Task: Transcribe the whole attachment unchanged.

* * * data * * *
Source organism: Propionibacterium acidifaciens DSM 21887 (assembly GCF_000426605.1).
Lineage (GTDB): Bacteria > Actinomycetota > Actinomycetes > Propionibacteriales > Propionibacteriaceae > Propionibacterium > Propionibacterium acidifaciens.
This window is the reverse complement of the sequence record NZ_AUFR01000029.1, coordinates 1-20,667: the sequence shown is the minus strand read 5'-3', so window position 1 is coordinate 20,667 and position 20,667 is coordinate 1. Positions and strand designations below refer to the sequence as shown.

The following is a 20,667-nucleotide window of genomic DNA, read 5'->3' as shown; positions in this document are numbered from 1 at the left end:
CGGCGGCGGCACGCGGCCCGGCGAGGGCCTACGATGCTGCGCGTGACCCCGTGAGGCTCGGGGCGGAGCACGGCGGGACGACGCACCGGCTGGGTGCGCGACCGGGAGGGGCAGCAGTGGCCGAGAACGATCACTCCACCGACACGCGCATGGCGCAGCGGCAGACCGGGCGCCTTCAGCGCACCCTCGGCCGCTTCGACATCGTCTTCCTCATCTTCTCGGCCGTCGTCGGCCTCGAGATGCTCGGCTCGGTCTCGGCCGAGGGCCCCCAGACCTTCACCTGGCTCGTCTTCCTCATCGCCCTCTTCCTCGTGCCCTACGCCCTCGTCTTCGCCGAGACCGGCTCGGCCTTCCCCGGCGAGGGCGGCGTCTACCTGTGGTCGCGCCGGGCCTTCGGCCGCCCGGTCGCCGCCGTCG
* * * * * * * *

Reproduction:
Source organism: Propionibacterium acidifaciens DSM 21887 (assembly GCF_000426605.1).
Lineage (GTDB): Bacteria > Actinomycetota > Actinomycetes > Propionibacteriales > Propionibacteriaceae > Propionibacterium > Propionibacterium acidifaciens.
This window is the reverse complement of the sequence record NZ_AUFR01000029.1, coordinates 1-20,667: the sequence shown is the minus strand read 5'-3', so window position 1 is coordinate 20,667 and position 20,667 is coordinate 1. Positions and strand designations below refer to the sequence as shown.

The following is a 20,667-nucleotide window of genomic DNA, read 5'->3' as shown; positions in this document are numbered from 1 at the left end:
CGGCGGCGGCACGCGGCCCGGCGAGGGCCTACGATGCTGCGCGTGACCCCGTGAGGCTCGGGGCGGAGCACGGCGGGACGACGCACCGGCTGGGTGCGCGACCGGGAGGGGCAGCAGTGGCCGAGAACGATCACTCCACCGACACGCGCATGGCGCAGCGGCAGACCGGGCGCCTTCAGCGCACCCTCGGCCGCTTCGACATCGTCTTCCTCATCTTCTCGGCCGTCGTCGGCCTCGAGATGCTCGGCTCGGTCTCGGCCGAGGGCCCCCAGACCTTCACCTGGCTCGTCTTCCTCATCGCCCTCTTCCTCGTGCCCTACGCCCTCGTCTTCGCCGAGACCGGCTCGGCCTTCCCCGGCGAGGGCGGCGTCTACCTGTGGTCGCGCCGGGCCTTCGGCCGCCCGGTCGCCGCCGTCG